Republican leadership is also facing demands from other members whose support they need to advance the tax measure. The GOP can only afford to lose the support of two members, assuming Vice President Mike Pence would cast the deciding vote.

Sen. Susan Collins, R-Maine, among other things, is pushing for a deal to address health-related measures in a future vehicle, something viewed as necessary in order to win her support.

“We’re looking at the continuing resolution,” she told reporters. “I talked with the president’s people again just yesterday to make sure they were on board, and they are. I talked to General Kelly. I have witnesses with Lamar Alexander and Lindsey Graham being on the phone.”

Collins has called for passage of legislation from Alexander, who chair’s the Senate health panel, and Sen. Patty Murray of Washington, the committee’s top Democrat, that aims to stabilize the insurance markets created by the 2010 health care law.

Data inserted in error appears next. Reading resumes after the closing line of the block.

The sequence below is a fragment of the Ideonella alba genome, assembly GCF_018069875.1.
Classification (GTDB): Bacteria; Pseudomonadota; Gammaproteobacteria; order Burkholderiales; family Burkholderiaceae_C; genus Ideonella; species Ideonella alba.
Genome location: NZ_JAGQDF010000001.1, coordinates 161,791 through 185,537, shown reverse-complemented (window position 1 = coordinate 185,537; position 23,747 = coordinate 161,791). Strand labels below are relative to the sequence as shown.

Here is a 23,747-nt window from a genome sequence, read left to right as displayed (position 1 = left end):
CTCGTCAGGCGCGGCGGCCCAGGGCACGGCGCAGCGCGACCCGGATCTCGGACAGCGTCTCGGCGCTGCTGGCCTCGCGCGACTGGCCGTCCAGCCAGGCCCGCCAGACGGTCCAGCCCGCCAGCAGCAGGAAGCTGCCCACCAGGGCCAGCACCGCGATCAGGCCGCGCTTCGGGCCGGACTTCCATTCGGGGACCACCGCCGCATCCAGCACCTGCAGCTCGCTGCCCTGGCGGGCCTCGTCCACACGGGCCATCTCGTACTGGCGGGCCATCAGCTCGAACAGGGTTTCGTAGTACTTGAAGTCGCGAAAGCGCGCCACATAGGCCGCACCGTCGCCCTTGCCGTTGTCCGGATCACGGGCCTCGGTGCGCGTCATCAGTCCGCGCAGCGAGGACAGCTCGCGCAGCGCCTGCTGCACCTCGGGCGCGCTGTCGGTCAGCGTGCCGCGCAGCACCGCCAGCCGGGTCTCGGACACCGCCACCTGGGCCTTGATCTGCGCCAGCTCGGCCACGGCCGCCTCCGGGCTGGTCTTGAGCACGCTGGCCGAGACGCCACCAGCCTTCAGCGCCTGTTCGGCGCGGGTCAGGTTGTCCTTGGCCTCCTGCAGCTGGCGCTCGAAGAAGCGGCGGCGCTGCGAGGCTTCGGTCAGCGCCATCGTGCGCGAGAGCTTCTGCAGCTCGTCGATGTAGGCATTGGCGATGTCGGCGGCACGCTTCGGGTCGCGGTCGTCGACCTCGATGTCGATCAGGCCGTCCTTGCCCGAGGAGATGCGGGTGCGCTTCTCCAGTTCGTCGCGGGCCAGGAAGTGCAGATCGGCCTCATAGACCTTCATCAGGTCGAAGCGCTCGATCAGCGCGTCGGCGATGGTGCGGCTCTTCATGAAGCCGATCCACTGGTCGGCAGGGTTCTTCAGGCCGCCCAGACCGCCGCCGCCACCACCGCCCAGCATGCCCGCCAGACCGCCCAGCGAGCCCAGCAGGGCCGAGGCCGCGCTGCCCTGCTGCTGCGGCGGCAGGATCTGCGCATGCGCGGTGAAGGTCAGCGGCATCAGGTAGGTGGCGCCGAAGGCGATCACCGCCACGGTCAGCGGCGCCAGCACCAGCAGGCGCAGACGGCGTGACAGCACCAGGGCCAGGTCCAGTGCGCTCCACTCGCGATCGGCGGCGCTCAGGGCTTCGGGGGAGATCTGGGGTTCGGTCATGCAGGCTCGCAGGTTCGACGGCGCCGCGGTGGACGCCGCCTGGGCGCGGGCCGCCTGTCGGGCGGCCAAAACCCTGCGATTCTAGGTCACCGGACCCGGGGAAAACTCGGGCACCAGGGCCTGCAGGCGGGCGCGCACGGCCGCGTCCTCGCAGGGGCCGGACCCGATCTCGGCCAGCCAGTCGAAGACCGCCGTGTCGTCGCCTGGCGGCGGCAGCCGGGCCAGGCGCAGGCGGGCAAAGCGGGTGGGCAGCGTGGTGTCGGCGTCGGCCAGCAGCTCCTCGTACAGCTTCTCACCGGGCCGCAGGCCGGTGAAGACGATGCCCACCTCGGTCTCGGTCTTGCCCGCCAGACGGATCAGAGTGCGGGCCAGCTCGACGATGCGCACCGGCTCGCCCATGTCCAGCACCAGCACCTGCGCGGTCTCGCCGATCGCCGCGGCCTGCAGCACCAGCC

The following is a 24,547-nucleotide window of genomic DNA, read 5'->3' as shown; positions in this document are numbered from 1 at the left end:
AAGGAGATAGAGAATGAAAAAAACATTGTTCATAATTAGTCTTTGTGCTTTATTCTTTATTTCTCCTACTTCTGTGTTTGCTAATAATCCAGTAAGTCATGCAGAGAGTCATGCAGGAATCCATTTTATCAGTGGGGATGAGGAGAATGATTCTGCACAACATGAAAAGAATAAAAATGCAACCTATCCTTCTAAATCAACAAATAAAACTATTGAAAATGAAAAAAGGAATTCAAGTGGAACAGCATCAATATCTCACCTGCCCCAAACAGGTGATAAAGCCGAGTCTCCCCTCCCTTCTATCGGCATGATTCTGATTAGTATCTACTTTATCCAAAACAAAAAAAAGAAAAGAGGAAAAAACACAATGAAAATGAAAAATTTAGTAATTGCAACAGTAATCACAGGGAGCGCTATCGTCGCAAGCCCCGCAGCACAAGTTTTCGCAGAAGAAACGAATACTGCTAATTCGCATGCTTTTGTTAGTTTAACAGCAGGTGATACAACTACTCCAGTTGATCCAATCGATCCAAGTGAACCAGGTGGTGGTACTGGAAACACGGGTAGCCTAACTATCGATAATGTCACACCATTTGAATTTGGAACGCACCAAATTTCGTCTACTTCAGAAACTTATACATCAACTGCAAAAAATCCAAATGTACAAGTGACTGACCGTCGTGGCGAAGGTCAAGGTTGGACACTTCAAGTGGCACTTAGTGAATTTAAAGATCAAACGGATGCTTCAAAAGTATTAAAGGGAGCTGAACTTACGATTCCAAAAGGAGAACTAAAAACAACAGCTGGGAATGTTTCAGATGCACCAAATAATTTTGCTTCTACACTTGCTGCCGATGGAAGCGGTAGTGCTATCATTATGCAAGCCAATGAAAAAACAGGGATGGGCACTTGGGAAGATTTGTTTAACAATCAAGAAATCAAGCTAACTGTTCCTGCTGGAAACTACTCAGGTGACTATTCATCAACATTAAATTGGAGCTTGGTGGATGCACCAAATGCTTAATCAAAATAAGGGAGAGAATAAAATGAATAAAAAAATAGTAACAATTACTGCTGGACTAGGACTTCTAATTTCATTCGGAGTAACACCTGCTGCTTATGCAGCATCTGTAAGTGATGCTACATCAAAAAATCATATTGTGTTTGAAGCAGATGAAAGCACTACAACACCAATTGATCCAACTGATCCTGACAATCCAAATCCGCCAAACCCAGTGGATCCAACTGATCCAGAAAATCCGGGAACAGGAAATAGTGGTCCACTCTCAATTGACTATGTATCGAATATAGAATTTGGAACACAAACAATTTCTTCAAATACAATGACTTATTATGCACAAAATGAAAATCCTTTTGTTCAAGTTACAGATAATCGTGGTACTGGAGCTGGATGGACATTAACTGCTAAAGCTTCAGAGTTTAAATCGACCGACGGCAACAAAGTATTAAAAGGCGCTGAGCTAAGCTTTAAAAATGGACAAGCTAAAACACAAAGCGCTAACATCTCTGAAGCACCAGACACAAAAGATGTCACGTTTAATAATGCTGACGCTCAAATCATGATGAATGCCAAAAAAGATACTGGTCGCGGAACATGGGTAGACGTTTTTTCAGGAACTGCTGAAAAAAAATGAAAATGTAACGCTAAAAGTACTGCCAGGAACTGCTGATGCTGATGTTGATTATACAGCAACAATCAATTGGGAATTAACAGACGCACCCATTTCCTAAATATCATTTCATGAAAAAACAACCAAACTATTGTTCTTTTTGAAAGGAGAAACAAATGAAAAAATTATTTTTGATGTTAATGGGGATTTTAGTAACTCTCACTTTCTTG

The Congressional Budget Office said earlier this week the Alexander-Murray measure combined with a repeal of the law’s individual mandate — which is currently included in the tax bill — would do little to impact the estimated coverage losses that could occur if the requirement to purchase insurance is removed.

Separately, Sen. Ron Johnson, R-Wis., is also calling for changes to provisions in the current bill that impact pass-through businesses.

Lindsey McPherson and Kellie Mejdrich contributed to this report.